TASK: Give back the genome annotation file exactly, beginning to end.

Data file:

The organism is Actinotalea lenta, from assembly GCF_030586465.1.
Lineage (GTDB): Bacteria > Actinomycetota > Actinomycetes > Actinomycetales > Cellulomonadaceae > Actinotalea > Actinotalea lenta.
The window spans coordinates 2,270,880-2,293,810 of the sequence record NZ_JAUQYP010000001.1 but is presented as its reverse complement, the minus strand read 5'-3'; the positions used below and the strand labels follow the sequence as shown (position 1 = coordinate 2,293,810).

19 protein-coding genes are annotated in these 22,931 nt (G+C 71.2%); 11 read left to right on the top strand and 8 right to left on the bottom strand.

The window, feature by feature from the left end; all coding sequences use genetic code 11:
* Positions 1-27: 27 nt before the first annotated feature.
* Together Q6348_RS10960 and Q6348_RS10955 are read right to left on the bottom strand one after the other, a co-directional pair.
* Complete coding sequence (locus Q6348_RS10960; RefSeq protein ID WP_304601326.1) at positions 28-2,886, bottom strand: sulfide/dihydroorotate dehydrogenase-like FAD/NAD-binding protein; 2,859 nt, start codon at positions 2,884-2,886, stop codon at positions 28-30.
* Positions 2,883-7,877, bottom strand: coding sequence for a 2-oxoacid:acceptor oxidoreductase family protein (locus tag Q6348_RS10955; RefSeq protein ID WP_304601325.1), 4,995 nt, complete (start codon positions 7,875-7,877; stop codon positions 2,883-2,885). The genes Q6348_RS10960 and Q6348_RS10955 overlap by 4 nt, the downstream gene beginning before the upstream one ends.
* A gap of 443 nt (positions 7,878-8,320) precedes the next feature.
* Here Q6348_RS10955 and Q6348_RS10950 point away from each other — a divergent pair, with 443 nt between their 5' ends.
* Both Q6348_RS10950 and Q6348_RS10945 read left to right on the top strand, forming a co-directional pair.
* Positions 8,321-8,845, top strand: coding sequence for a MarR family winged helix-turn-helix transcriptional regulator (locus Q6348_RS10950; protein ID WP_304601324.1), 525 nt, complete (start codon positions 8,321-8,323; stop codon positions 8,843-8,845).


The organism is Actinotalea lenta, from assembly GCF_030586465.1.
Lineage (GTDB): Bacteria > Actinomycetota > Actinomycetes > Actinomycetales > Cellulomonadaceae > Actinotalea > Actinotalea lenta.
The window spans coordinates 2,270,880-2,293,810 of the sequence record NZ_JAUQYP010000001.1 but is presented as its reverse complement, the minus strand read 5'-3'; the positions used below and the strand labels follow the sequence as shown (position 1 = coordinate 2,293,810).

19 protein-coding genes are annotated in these 22,931 nt (G+C 71.2%); 11 read left to right on the top strand and 8 right to left on the bottom strand.

The window, feature by feature from the left end; all coding sequences use genetic code 11:
* Positions 1-27: 27 nt before the first annotated feature.
* Together Q6348_RS10960 and Q6348_RS10955 are read right to left on the bottom strand one after the other, a co-directional pair.
* Complete coding sequence (locus Q6348_RS10960; RefSeq protein ID WP_304601326.1) at positions 28-2,886, bottom strand: sulfide/dihydroorotate dehydrogenase-like FAD/NAD-binding protein; 2,859 nt, start codon at positions 2,884-2,886, stop codon at positions 28-30.
* Positions 2,883-7,877, bottom strand: coding sequence for a 2-oxoacid:acceptor oxidoreductase family protein (locus tag Q6348_RS10955; RefSeq protein ID WP_304601325.1), 4,995 nt, complete (start codon positions 7,875-7,877; stop codon positions 2,883-2,885). The genes Q6348_RS10960 and Q6348_RS10955 overlap by 4 nt, the downstream gene beginning before the upstream one ends.
* A gap of 443 nt (positions 7,878-8,320) precedes the next feature.
* Here Q6348_RS10955 and Q6348_RS10950 point away from each other — a divergent pair, with 443 nt between their 5' ends.
* Both Q6348_RS10950 and Q6348_RS10945 read left to right on the top strand, forming a co-directional pair.
* Positions 8,321-8,845, top strand: coding sequence for a MarR family winged helix-turn-helix transcriptional regulator (locus Q6348_RS10950; protein ID WP_304601324.1), 525 nt, complete (start codon positions 8,321-8,323; stop codon positions 8,843-8,845).